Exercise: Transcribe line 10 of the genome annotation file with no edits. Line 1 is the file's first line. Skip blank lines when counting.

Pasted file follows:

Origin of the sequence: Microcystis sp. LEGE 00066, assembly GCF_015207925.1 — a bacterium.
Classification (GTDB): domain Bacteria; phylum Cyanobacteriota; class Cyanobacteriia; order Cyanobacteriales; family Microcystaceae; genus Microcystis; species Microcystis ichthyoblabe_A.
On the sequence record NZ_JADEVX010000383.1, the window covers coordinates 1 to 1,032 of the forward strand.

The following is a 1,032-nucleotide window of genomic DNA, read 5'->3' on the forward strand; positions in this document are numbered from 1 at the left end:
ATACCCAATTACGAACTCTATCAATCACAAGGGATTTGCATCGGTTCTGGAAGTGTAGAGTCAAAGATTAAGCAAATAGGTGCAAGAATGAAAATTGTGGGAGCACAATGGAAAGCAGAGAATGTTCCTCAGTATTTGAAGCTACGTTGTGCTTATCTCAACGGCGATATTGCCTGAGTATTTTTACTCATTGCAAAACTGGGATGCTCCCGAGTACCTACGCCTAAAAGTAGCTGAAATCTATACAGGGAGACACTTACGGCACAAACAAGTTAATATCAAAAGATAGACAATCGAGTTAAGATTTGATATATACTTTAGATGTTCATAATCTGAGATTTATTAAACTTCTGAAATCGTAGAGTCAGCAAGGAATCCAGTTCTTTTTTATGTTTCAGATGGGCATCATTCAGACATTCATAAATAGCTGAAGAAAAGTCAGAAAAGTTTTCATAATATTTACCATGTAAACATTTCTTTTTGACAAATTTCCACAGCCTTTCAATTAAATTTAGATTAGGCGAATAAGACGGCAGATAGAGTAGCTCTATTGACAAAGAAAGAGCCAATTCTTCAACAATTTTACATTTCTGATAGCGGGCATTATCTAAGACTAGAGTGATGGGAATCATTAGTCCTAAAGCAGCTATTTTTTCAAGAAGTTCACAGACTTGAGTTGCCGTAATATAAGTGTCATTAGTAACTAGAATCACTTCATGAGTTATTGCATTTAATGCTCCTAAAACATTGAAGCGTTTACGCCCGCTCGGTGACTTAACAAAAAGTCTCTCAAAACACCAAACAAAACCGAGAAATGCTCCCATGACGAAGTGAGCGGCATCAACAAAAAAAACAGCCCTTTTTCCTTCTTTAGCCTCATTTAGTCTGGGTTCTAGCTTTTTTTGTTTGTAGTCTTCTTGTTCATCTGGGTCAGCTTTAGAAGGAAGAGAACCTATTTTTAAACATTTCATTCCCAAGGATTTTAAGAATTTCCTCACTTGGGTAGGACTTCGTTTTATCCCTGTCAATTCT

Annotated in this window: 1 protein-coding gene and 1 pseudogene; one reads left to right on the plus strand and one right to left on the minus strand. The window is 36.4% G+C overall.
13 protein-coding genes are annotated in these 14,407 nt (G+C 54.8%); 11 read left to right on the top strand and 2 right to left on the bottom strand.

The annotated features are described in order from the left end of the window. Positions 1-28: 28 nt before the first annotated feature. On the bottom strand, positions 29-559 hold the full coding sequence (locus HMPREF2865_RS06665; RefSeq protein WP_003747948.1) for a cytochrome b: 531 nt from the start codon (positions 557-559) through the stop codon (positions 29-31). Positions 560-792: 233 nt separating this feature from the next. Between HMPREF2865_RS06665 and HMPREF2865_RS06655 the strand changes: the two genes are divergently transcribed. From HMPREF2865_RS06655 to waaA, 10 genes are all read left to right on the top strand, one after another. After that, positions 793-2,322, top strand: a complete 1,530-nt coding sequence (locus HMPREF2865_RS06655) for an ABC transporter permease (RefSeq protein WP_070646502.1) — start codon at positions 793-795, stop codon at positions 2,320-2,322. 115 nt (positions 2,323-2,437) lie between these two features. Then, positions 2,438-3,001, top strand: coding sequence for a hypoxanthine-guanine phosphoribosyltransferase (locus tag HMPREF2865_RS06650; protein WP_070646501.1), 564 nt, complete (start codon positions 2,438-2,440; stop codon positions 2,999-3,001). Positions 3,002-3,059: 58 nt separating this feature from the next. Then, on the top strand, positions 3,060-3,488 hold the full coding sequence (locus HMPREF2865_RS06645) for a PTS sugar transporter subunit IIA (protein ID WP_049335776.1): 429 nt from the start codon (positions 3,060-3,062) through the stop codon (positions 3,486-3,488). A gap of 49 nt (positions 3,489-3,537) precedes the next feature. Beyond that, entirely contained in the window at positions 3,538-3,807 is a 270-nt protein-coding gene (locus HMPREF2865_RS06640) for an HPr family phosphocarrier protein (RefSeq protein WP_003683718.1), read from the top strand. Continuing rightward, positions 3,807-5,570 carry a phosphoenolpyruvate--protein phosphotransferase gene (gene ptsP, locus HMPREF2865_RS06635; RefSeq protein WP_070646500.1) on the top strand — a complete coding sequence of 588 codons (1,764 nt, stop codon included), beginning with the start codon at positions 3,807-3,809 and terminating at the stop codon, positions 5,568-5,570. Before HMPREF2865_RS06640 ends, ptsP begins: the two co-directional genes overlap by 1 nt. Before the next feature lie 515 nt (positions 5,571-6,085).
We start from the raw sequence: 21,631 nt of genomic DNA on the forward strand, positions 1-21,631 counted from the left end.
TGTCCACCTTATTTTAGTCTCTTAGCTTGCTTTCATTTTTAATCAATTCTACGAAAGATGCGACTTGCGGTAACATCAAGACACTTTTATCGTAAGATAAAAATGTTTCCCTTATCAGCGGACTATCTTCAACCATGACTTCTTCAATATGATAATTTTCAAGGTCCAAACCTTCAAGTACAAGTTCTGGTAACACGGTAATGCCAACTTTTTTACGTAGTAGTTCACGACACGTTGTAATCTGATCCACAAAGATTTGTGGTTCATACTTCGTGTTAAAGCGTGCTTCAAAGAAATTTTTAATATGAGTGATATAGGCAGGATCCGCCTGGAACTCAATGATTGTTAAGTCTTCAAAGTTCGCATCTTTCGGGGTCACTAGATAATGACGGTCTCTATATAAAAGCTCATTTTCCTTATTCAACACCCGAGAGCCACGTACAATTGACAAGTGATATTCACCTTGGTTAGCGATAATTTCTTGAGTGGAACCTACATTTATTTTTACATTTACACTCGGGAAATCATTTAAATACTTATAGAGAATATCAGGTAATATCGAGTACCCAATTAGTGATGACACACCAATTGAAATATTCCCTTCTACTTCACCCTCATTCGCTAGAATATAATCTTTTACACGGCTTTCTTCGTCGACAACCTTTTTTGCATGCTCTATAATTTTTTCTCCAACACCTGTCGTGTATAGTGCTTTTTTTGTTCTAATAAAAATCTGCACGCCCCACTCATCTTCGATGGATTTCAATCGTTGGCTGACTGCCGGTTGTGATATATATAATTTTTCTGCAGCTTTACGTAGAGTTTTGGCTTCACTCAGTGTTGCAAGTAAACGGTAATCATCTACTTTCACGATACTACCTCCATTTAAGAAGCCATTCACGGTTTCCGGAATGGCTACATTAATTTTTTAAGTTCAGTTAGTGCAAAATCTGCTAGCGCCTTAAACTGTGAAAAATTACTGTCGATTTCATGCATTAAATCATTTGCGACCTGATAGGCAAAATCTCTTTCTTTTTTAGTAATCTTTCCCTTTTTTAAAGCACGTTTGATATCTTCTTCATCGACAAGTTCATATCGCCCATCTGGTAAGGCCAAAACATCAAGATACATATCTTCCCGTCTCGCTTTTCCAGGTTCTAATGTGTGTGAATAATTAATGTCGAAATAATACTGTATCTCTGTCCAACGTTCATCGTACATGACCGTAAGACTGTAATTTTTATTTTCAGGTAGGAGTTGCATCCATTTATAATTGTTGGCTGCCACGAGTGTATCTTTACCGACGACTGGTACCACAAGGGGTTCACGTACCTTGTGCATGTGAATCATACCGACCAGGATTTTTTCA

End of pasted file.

TGTCCACCTTATTTTAGTCTCTTAGCTTGCTTTCATTTTTAATCAATTCTACGAAAGATGCGACTTGCGGTAACATCAAGACACTTTTATCGTAAGATAAAAATGTTTCCCTTATCAGCGGACTATCTTCAACCATGACTTCTTCAATATGATAATTTTCAAGGTCCAAACCTTCAAGTACAAGTTCTGGTAACACGGTAATGCCAACTTTTTTACGTAGTAGTTCACGACACGTTGTAATCTGATCCACAAAGATTTGTGGTTCATACTTCGTGTTAAAGCGTGCTTCAAAGAAATTTTTAATATGAGTGATATAGGCAGGATCCGCCTGGAACTCAATGATTGTTAAGTCTTCAAAGTTCGCATCTTTCGGGGTCACTAGATAATGACGGTCTCTATATAAAAGCTCATTTTCCTTATTCAACACCCGAGAGCCACGTACAATTGACAAGTGATATTCACCTTGGTTAGCGATAATTTCTTGAGTGGAACCTACATTTATTTTTACATTTACACTCGGGAAATCATTTAAATACTTATAGAGAATATCAGGTAATATCGAGTACCCAATTAGTGATGACACACCAATTGAAATATTCCCTTCTACTTCACCCTCATTCGCTAGAATATAATCTTTTACACGGCTTTCTTCGTCGACAACCTTTTTTGCATGCTCTATAATTTTTTCTCCAACACCTGTCGTGTATAGTGCTTTTTTTGTTCTAATAAAAATCTGCACGCCCCACTCATCTTCGATGGATTTCAATCGTTGGCTGACTGCCGGTTGTGATATATATAATTTTTCTGCAGCTTTACGTAGAGTTTTGGCTTCACTCAGTGTTGCAAGTAAACGGTAATCATCTACTTTCACGATACTACCTCCATTTAAGAAGCCATTCACGGTTTCCGGAATGGCTACATTAATTTTTTAAGTTCAGTTAGTGCAAAATCTGCTAGCGCCTTAAACTGTGAAAAATTACTGTCGATTTCATGCATTAAATCATTTGCGACCTGATAGGCAAAATCTCTTTCTTTTTTAGTAATCTTTCCCTTTTTTAAAGCACGTTTGATATCTTCTTCATCGACAAGTTCATATCGCCCATCTGGTAAGGCCAAAACATCAAGATACATATCTTCCCGTCTCGCTTTTCCAGGTTCTAATGTGTGTGAATAATTAATGTCGAAATAATACTGTATCTCTGTCCAACGTTCATCGTACATGACCGTAAGACTGTAATTTTTATTTTCAGGTAGGAGTTGCATCCATTTATAATTGTTGGCTGCCACGAGTGTATCTTTACCGACGACTGGTACCACAAGGGGTTCACGTACCTTGTGCATGTGAATCATACCGACCAGGATTTTTTCA